An Administrative Law Judge of the United States International Trade Commission (USITC, or just ITC) is scheduled to issue an initial determination (preliminary ruling) on Nokia's first complaint against HTC, filed in May 2012, on Monday (September 23, 2013). One of the patents still at issue in that ITC investigation relates to tethering.
Almost on the eve of the ruling, HTC has now launched a last-ditch initiative to stall the case. It has brought a "Motion to Stay the Investigation Pending the Sale of Nokia's Domestic Industry Business to Microsoft and to Preclude Nokia's Reliance on Activities Associated with Microsoft or Any Licensing Activities for Domestic Industry". It was filed yesterday, and for now it's sealed, but the headlines of the motion and the supporting memorandum showed up on the ITC's electronic document system today (click on the image to enlarge or read the text below the image):
"Memorandum in Support of Respondents' Motion to Stay the Investigation Pending the Sale of Nokia's Domestic Industry Business to Microsoft and to Preclude Nokia's Reliance on Activities Associated with Microsoft"
"Respondents' Motion to Stay the Investigation Pending the Sale of Nokia's Domestic Industry Business to Microsoft and to Preclude Nokia's Reliance on Activities Associated with Microsoft or Any Licensing Activities for Domestic Industry"
It's a known fact that Microsoft doesn't acquire Nokia's utility (technical) patents, but HTC's argument has nothing to do with patent ownership anyway. It's all about the ITC's domestic industry requirement, a unique concept. At the ITC it's not enough to prove infringement and to fend off a challenge to the validity of a patent (as well as any equitable defenses) but it's furthermore necessary to establish a domestic industry for a patent-in-suit. The traditional understanding of a domestic industry would be that a company, wherever headquartered, has some significant commercial activities in the United States relating to products that practice the patented invention. But that's not the only basis for satisfying the requirement. If a company proves an investment in licensing (such as spending money on litigation), it can also satisfy the domestic industry requirement with respect to patents it doesn't practice. Non-practicing entities file ITC complaints all the time.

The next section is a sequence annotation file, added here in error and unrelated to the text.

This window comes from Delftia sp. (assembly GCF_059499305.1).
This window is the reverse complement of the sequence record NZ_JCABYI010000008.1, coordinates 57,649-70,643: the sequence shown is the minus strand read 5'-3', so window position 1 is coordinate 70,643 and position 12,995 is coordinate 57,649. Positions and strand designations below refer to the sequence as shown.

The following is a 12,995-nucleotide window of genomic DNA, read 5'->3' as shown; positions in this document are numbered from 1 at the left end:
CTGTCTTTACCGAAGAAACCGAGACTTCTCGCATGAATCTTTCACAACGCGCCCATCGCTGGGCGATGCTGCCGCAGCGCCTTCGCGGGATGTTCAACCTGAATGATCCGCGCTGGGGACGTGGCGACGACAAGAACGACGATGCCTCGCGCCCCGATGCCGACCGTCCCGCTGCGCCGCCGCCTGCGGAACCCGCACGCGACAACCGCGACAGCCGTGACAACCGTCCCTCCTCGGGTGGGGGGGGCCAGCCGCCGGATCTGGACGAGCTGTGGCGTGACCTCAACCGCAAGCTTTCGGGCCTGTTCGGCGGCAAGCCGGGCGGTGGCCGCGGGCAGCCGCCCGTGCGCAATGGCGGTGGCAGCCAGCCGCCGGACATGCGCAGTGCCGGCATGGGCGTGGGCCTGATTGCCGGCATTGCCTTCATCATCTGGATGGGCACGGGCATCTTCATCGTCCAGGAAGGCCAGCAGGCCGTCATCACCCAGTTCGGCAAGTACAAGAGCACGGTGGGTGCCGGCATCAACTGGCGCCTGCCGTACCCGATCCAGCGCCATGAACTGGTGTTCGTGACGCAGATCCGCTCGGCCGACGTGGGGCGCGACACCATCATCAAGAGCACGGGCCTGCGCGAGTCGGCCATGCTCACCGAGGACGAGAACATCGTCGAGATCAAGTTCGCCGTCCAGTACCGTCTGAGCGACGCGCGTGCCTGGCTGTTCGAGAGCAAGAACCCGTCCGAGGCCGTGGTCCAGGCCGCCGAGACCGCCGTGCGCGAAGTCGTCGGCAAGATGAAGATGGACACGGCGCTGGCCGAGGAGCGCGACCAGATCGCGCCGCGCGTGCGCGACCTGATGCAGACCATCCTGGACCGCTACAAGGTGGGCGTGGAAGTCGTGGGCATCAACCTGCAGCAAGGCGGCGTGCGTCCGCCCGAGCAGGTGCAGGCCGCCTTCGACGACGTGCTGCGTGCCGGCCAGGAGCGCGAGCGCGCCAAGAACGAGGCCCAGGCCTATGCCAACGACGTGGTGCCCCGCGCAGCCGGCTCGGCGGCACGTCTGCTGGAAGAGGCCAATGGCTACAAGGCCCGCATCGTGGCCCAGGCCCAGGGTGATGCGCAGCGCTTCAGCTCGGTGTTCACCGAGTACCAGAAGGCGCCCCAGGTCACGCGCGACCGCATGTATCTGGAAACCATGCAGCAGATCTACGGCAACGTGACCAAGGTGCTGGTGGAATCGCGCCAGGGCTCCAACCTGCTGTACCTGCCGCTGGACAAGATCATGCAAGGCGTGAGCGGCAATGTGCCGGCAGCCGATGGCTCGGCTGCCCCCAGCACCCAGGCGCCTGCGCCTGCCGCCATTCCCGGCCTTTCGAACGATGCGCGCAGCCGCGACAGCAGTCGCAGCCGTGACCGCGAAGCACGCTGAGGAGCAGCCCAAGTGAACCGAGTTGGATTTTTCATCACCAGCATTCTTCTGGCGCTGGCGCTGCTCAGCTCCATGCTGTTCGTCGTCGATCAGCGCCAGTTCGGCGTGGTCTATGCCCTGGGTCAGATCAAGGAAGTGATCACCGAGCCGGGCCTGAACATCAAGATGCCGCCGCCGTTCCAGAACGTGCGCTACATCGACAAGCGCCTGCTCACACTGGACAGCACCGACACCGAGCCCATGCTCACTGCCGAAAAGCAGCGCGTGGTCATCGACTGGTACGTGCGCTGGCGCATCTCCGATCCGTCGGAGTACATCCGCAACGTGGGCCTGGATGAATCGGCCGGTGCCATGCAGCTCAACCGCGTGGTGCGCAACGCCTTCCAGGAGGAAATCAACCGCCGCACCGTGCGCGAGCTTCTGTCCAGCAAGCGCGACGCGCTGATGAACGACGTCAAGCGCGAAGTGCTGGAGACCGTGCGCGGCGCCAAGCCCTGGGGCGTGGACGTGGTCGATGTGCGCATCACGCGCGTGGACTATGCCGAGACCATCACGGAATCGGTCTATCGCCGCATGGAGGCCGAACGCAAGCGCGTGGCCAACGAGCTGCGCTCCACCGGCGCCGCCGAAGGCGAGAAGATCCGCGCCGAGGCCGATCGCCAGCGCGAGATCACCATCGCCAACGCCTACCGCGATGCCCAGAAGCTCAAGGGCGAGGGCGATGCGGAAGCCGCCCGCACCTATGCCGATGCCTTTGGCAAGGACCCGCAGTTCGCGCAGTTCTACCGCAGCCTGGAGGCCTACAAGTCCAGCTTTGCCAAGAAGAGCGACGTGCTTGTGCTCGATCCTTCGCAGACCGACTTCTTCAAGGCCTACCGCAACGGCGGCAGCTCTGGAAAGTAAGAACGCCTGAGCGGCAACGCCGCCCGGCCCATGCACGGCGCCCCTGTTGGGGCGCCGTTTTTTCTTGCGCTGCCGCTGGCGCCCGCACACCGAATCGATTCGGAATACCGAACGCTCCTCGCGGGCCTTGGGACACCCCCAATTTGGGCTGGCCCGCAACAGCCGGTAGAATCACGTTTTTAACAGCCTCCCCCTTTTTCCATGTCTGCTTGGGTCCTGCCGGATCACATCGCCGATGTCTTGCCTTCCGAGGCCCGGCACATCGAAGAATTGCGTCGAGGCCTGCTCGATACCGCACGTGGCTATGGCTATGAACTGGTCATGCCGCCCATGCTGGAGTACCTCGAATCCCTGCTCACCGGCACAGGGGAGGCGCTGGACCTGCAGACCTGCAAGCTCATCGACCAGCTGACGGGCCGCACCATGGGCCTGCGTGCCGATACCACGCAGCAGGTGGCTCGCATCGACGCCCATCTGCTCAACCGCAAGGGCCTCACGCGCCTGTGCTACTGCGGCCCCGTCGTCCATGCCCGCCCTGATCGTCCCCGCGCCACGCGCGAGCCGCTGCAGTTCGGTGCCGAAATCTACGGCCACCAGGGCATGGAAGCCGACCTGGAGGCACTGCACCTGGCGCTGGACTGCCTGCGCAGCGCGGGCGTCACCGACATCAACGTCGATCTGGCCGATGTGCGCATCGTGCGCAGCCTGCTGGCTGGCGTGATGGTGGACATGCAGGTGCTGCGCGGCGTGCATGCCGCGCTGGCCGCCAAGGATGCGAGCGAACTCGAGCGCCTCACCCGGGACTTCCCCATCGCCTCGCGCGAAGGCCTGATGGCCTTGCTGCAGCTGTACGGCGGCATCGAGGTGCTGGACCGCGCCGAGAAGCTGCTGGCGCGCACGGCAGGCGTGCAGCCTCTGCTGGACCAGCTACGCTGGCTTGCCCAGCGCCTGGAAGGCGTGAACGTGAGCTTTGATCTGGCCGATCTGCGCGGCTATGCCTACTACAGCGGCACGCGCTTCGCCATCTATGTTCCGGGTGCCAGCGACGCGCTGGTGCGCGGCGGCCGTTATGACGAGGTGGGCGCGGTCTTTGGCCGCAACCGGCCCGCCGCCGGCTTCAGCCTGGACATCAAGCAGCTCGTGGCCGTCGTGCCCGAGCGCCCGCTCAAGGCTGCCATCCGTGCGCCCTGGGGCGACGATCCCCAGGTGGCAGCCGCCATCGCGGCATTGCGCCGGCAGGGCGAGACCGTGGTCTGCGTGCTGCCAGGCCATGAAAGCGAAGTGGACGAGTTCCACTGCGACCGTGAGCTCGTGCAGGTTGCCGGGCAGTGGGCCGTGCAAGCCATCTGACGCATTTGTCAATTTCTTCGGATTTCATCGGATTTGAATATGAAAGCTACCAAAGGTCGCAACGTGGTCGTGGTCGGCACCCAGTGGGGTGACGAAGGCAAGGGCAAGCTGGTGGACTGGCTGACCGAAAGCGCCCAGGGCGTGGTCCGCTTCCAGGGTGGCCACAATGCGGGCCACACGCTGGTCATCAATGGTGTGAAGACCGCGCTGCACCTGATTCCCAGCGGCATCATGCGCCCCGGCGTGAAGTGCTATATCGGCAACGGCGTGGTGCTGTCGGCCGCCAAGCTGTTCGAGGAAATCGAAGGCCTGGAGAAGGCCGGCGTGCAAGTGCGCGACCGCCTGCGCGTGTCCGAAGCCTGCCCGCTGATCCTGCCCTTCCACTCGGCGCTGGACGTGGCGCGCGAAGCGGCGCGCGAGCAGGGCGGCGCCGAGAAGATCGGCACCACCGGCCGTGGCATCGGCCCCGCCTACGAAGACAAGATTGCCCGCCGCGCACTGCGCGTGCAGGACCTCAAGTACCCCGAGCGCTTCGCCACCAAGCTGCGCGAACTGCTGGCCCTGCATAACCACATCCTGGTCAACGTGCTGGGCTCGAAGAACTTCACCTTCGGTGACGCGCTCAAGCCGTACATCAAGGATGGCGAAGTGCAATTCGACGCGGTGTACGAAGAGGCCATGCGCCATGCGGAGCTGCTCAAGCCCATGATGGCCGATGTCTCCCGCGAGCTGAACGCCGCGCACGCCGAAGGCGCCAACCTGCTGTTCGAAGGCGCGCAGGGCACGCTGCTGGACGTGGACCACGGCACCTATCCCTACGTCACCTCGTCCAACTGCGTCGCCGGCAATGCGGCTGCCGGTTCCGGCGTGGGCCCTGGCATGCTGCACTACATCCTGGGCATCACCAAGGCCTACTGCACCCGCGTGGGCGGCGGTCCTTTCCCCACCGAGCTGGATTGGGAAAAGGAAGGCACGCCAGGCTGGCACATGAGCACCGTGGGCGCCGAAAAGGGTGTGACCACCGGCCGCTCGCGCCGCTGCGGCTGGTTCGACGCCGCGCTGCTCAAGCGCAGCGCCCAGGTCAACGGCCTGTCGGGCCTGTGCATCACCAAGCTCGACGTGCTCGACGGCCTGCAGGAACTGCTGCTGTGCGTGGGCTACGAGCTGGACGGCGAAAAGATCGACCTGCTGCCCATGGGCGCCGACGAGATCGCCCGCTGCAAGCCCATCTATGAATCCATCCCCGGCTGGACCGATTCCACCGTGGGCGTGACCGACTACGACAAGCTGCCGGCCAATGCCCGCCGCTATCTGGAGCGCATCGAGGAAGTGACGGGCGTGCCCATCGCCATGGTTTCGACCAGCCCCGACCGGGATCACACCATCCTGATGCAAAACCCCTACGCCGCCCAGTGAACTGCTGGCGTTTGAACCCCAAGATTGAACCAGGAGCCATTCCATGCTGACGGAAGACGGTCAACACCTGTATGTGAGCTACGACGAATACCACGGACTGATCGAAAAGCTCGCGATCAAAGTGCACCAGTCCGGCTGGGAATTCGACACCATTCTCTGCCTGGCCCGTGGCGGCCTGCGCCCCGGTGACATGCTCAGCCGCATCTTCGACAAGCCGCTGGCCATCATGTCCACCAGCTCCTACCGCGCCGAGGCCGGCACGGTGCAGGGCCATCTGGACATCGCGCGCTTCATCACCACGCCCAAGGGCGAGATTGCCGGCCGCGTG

HTC's argument is apparently that after the sale of Nokia's wireless devices business to Microsoft is consummated (which the parties believe to happen in early 2014), Nokia no longer satisfies the domestic industry requirement, at least not on the basis of products it markets in the U.S. that practice the claimed inventions. One problem with this argument is timing: HTC wants to stall the investigation now, at a point when the Administrative Law Judge is probably pretty much done with writing up the preliminary ruling, instead of raising the issue after the actual closing of the deal. As long as Nokia does satisfy the domestic industry requirement, it's entitled to an import ban -- enforcement might stop, however, if a deal closes that changes the situation.
I don't know to what extent Nokia based its domestic industry argument on licensing. If it has a strong domestic industry story even without the wireless devices business, then HTC can't get any mileage out of the Nokia-Microsoft deal. And that's what the following part of the headline of HTC's motion refers to: "to Preclude Nokia's Reliance on Activities Associated with Microsoft or Any Licensing Activities for Domestic Industry"